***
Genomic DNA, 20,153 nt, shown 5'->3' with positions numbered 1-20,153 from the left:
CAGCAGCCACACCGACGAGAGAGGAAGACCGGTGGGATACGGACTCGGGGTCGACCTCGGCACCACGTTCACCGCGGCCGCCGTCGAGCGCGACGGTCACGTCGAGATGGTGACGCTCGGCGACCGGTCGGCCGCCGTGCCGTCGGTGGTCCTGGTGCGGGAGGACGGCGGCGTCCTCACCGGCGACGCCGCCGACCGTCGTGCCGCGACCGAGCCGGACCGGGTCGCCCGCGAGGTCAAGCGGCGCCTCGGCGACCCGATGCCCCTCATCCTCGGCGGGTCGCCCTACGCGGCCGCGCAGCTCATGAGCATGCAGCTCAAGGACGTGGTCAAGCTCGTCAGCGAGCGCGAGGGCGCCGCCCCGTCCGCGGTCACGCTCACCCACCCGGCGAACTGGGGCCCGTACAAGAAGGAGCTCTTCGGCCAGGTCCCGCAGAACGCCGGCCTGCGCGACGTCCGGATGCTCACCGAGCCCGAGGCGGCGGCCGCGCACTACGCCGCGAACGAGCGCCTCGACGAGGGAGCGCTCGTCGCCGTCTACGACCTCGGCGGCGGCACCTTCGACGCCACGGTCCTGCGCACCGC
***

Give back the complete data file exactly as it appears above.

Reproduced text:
Genomic DNA, 20,153 nt, shown 5'->3' with positions numbered 1-20,153 from the left:
CAGCAGCCACACCGACGAGAGAGGAAGACCGGTGGGATACGGACTCGGGGTCGACCTCGGCACCACGTTCACCGCGGCCGCCGTCGAGCGCGACGGTCACGTCGAGATGGTGACGCTCGGCGACCGGTCGGCCGCCGTGCCGTCGGTGGTCCTGGTGCGGGAGGACGGCGGCGTCCTCACCGGCGACGCCGCCGACCGTCGTGCCGCGACCGAGCCGGACCGGGTCGCCCGCGAGGTCAAGCGGCGCCTCGGCGACCCGATGCCCCTCATCCTCGGCGGGTCGCCCTACGCGGCCGCGCAGCTCATGAGCATGCAGCTCAAGGACGTGGTCAAGCTCGTCAGCGAGCGCGAGGGCGCCGCCCCGTCCGCGGTCACGCTCACCCACCCGGCGAACTGGGGCCCGTACAAGAAGGAGCTCTTCGGCCAGGTCCCGCAGAACGCCGGCCTGCGCGACGTCCGGATGCTCACCGAGCCCGAGGCGGCGGCCGCGCACTACGCCGCGAACGAGCGCCTCGACGAGGGAGCGCTCGTCGCCGTCTACGACCTCGGCGGCGGCACCTTCGACGCCACGGTCCTGCGCACCGC